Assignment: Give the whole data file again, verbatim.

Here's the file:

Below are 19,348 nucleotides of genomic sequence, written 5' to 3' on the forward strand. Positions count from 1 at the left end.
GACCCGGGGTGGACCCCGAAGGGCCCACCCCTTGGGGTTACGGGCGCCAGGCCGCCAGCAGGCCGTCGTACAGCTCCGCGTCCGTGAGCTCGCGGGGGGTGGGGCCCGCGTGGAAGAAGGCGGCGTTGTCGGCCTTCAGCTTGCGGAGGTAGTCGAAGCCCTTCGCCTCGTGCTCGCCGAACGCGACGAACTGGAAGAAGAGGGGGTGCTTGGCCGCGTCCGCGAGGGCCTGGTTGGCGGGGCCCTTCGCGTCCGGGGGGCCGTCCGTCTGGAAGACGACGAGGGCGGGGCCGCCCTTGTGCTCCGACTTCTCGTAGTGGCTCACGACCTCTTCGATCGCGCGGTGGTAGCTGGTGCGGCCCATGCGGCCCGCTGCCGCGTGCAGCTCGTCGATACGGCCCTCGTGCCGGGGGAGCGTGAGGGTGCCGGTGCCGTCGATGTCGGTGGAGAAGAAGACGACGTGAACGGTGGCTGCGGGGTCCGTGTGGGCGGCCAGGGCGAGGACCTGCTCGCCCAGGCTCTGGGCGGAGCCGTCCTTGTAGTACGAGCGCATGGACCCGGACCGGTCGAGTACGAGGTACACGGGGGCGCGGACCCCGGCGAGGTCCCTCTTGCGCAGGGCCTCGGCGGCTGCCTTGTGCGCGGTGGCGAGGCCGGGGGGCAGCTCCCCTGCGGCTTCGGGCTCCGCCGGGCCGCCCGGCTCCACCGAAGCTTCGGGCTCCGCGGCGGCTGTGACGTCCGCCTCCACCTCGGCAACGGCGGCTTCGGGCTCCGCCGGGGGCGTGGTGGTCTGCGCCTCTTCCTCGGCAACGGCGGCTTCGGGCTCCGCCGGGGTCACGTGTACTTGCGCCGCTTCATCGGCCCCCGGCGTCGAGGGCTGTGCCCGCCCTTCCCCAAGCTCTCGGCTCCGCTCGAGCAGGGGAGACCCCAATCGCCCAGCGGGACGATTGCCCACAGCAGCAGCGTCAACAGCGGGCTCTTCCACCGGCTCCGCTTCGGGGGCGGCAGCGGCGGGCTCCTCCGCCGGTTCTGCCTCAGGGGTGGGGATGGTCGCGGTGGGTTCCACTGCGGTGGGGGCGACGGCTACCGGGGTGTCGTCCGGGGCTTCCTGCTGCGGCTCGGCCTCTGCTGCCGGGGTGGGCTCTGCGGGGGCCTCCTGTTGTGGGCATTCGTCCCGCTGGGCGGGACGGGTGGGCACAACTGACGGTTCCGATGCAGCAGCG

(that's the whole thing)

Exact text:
Below are 19,348 nucleotides of genomic sequence, written 5' to 3' on the forward strand. Positions count from 1 at the left end.
GACCCGGGGTGGACCCCGAAGGGCCCACCCCTTGGGGTTACGGGCGCCAGGCCGCCAGCAGGCCGTCGTACAGCTCCGCGTCCGTGAGCTCGCGGGGGGTGGGGCCCGCGTGGAAGAAGGCGGCGTTGTCGGCCTTCAGCTTGCGGAGGTAGTCGAAGCCCTTCGCCTCGTGCTCGCCGAACGCGACGAACTGGAAGAAGAGGGGGTGCTTGGCCGCGTCCGCGAGGGCCTGGTTGGCGGGGCCCTTCGCGTCCGGGGGGCCGTCCGTCTGGAAGACGACGAGGGCGGGGCCGCCCTTGTGCTCCGACTTCTCGTAGTGGCTCACGACCTCTTCGATCGCGCGGTGGTAGCTGGTGCGGCCCATGCGGCCCGCTGCCGCGTGCAGCTCGTCGATACGGCCCTCGTGCCGGGGGAGCGTGAGGGTGCCGGTGCCGTCGATGTCGGTGGAGAAGAAGACGACGTGAACGGTGGCTGCGGGGTCCGTGTGGGCGGCCAGGGCGAGGACCTGCTCGCCCAGGCTCTGGGCGGAGCCGTCCTTGTAGTACGAGCGCATGGACCCGGACCGGTCGAGTACGAGGTACACGGGGGCGCGGACCCCGGCGAGGTCCCTCTTGCGCAGGGCCTCGGCGGCTGCCTTGTGCGCGGTGGCGAGGCCGGGGGGCAGCTCCCCTGCGGCTTCGGGCTCCGCCGGGCCGCCCGGCTCCACCGAAGCTTCGGGCTCCGCGGCGGCTGTGACGTCCGCCTCCACCTCGGCAACGGCGGCTTCGGGCTCCGCCGGGGGCGTGGTGGTCTGCGCCTCTTCCTCGGCAACGGCGGCTTCGGGCTCCGCCGGGGTCACGTGTACTTGCGCCGCTTCATCGGCCCCCGGCGTCGAGGGCTGTGCCCGCCCTTCCCCAAGCTCTCGGCTCCGCTCGAGCAGGGGAGACCCCAATCGCCCAGCGGGACGATTGCCCACAGCAGCAGCGTCAACAGCGGGCTCTTCCACCGGCTCCGCTTCGGGGGCGGCAGCGGCGGGCTCCTCCGCCGGTTCTGCCTCAGGGGTGGGGATGGTCGCGGTGGGTTCCACTGCGGTGGGGGCGACGGCTACCGGGGTGTCGTCCGGGGCTTCCTGCTGCGGCTCGGCCTCTGCTGCCGGGGTGGGCTCTGCGGGGGCCTCCTGTTGTGGGCATTCGTCCCGCTGGGCGGGACGGGTGGGCACAACTGACGGTTCCGATGCAGCAGCG